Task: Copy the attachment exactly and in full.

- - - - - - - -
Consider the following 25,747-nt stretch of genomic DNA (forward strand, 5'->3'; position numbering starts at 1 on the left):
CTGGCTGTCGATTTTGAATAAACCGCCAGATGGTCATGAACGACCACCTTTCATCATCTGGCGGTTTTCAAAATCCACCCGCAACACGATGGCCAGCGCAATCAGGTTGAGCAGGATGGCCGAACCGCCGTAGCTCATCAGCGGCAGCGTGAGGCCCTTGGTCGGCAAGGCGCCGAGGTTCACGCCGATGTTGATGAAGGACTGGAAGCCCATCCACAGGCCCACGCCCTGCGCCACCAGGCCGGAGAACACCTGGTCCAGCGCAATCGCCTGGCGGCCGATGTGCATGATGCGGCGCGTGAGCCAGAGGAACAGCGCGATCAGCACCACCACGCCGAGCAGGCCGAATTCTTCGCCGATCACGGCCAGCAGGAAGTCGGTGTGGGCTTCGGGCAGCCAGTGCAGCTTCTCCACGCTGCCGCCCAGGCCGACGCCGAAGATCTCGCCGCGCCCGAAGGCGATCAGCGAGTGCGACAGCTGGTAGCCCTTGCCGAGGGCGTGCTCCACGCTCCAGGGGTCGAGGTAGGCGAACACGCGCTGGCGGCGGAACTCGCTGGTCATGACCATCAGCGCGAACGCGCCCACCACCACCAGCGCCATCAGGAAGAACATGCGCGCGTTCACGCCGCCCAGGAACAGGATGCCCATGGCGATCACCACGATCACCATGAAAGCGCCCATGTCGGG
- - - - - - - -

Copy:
Consider the following 25,747-nt stretch of genomic DNA (forward strand, 5'->3'; position numbering starts at 1 on the left):
CTGGCTGTCGATTTTGAATAAACCGCCAGATGGTCATGAACGACCACCTTTCATCATCTGGCGGTTTTCAAAATCCACCCGCAACACGATGGCCAGCGCAATCAGGTTGAGCAGGATGGCCGAACCGCCGTAGCTCATCAGCGGCAGCGTGAGGCCCTTGGTCGGCAAGGCGCCGAGGTTCACGCCGATGTTGATGAAGGACTGGAAGCCCATCCACAGGCCCACGCCCTGCGCCACCAGGCCGGAGAACACCTGGTCCAGCGCAATCGCCTGGCGGCCGATGTGCATGATGCGGCGCGTGAGCCAGAGGAACAGCGCGATCAGCACCACCACGCCGAGCAGGCCGAATTCTTCGCCGATCACGGCCAGCAGGAAGTCGGTGTGGGCTTCGGGCAGCCAGTGCAGCTTCTCCACGCTGCCGCCCAGGCCGACGCCGAAGATCTCGCCGCGCCCGAAGGCGATCAGCGAGTGCGACAGCTGGTAGCCCTTGCCGAGGGCGTGCTCCACGCTCCAGGGGTCGAGGTAGGCGAACACGCGCTGGCGGCGGAACTCGCTGGTCATGACCATCAGCGCGAACGCGCCCACCACCACCAGCGCCATCAGGAAGAACATGCGCGCGTTCACGCCGCCCAGGAACAGGATGCCCATGGCGATCACCACGATCACCATGAAAGCGCCCATGTCGGG